The medieval market town of Burford is well known for its picturesque High Street, made up of a variety of fifteenth and sixteenth century stone and timber framed properties. Burford as a village has a small mention in the domesday book of 1086, but by the end of the eleventh century a charter was granted allowing property to be leased and a market held. By the fourteenth century, mercers and craftsmen had come to the town, which was well on its way to becoming one of the most famous wool towns of the Cotswolds.
A packhorse bridge, built over the river Windrush, added to Burford's importance, being part of the major south to north routes from Salisbury to Chipping Campden and Bristol to Banbury. The east to west routes of London to Gloucester and Worcester were equally well served. This communication crossroads helped build Burford's corn and wool trade, which by the beginning of the fifteenth century had made Burford one of the four most prosperous towns in England. It was here, in 1555, that Simon Wysdom (a successful mercer) decided to build a centre for his growing business empire.
Today, behind a grand Georgian façade, is Wysdom Hall, one of the most important medieval houses in Burford. Built around a narrow central courtyard are jettied structures with fine oak bressumers; an archway to the east leads to gardens and Simon Wysdom's wool stores. The Hall still retains many original and interesting features, including a panelled room of 1555 carved with Wysdom's initials. It was here, as Alderman, that he welcomed Queen Elizabeth I to the town in 1574.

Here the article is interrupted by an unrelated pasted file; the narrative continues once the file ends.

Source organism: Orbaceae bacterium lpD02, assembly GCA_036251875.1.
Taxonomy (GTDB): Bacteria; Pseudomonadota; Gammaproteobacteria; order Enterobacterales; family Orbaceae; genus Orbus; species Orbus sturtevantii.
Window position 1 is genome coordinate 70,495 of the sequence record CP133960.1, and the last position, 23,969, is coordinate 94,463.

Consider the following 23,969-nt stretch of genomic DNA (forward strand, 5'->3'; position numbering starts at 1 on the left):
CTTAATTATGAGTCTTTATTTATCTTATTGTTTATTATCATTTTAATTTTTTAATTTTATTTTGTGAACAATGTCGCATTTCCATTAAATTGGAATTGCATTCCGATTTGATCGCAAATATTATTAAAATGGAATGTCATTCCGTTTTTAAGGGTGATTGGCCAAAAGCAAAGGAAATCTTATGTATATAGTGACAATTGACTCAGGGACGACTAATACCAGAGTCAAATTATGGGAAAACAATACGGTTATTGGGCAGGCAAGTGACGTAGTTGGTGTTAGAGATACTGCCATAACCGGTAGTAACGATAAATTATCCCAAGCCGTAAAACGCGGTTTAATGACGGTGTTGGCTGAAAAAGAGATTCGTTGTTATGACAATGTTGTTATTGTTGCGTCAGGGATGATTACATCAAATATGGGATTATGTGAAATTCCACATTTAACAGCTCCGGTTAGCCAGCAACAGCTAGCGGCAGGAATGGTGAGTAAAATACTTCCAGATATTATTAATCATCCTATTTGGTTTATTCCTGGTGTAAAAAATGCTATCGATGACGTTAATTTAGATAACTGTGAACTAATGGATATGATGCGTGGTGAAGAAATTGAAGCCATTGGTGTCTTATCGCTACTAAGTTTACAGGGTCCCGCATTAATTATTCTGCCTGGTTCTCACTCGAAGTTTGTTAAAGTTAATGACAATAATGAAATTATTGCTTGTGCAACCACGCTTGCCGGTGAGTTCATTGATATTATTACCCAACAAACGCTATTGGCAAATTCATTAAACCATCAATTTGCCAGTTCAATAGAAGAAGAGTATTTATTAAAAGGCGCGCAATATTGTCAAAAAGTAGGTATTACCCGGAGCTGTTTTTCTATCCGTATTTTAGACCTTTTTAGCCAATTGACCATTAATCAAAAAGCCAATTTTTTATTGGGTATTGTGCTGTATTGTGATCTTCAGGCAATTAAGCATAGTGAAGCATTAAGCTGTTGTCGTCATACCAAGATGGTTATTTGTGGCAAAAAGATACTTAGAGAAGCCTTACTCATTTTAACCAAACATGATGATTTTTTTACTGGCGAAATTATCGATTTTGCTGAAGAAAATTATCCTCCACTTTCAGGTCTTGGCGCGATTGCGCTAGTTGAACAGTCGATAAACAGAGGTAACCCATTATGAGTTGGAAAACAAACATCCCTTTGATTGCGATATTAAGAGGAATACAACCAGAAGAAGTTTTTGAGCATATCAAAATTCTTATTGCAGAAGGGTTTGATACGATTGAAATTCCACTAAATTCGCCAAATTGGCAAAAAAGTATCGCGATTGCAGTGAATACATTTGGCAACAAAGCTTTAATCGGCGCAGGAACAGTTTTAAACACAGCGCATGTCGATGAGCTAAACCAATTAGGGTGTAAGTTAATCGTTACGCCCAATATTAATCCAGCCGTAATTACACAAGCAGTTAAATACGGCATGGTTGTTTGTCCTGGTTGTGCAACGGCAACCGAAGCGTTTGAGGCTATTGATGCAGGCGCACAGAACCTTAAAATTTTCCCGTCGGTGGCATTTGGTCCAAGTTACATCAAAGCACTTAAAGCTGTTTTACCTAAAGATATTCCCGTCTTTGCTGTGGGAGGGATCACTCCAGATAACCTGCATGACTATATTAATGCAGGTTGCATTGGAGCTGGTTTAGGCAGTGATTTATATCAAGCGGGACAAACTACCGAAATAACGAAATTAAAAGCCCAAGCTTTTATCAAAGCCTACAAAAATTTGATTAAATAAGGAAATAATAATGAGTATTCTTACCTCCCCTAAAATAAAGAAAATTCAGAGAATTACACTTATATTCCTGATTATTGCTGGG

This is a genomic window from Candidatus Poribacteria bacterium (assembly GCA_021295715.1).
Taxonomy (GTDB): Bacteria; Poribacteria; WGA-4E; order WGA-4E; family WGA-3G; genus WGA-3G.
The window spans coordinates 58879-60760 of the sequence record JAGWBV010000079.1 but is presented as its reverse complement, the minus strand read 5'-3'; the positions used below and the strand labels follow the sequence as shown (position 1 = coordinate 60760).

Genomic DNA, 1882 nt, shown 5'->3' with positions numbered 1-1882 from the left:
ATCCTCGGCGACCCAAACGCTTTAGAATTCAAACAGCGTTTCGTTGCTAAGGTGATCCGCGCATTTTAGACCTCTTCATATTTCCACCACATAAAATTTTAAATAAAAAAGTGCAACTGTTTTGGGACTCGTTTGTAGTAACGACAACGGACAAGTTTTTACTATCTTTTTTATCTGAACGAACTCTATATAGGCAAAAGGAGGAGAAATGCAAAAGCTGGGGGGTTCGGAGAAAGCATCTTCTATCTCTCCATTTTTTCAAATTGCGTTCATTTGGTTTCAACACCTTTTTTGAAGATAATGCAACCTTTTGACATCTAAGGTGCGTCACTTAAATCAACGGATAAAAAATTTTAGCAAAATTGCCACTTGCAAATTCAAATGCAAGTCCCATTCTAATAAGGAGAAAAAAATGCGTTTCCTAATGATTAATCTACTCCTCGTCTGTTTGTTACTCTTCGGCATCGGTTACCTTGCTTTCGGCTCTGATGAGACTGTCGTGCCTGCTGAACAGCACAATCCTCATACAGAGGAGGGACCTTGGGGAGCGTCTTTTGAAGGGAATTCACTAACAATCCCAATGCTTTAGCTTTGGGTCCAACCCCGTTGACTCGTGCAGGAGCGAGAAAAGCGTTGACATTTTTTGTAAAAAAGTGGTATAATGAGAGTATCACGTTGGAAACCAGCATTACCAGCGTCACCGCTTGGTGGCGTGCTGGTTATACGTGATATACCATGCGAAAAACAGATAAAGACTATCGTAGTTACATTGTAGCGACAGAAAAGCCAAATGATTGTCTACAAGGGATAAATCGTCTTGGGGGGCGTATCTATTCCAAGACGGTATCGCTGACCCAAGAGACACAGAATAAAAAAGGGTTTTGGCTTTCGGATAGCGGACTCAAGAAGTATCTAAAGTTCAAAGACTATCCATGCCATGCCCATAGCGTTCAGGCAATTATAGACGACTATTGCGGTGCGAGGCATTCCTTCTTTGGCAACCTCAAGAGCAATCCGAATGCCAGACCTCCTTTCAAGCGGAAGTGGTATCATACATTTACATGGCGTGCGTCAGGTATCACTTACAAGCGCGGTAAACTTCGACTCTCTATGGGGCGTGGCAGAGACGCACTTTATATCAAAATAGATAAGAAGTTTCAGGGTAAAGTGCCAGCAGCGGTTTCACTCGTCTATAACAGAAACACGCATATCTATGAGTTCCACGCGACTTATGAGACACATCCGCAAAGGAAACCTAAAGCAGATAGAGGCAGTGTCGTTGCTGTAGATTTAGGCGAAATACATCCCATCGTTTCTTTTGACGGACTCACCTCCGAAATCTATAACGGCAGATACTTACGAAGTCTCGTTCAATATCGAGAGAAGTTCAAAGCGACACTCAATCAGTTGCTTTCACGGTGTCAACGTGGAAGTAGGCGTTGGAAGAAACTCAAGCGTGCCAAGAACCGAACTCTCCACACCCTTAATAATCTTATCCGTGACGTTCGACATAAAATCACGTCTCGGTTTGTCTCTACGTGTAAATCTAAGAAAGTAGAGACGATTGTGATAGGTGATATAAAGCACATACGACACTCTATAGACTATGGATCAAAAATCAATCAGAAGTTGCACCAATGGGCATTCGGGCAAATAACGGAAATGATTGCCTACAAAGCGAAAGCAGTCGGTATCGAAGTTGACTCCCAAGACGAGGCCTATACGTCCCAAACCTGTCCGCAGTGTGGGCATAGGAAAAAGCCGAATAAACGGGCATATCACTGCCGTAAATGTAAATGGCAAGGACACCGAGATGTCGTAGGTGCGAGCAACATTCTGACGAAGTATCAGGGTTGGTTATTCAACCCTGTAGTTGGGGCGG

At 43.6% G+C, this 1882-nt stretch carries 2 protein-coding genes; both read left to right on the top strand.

Wysdom died in 1586 or 1587, and the building, largely untouched, continued to be used for trade until around 1720 when Richard Whitehall, another mercer, bought the house and added the grand façade. Throughout the eighteenth and early nineteenth centuries, the Hall housed a number of mercers' businesses. In the 1840s and 1850s, it was used as a grocery store. John and Philip Howell, cabinet makers, traded from the Hall through the 1860s and 1870s, using the wool store at the back as a workshop. The Sharp family were boot, furniture and china dealers, who succeeded the Howells, and must have done a little Undertaking as there is a faded sign stating ‘Funerals Furnished' which is painted on the stone pillar beside the shop door.
In 1935 the house was sold to Marjorie Warner, whose son Roger ran a very successful antiques business until 1987. When Roger sold the Hall, the front rooms were separated and let to David Pickup, who also ran a well-respected antiques business, whilst the rest of the property was used as a bed and breakfast undertaking.
To bring Wysdom Hall's story up to the present time, David Pickup left the shop in 2015 to continue dealing from his home and Tim Wilson, a collector and dealer in early furniture, moved into the Hall which he first visited as a young 'mercer' 40 years' earlier.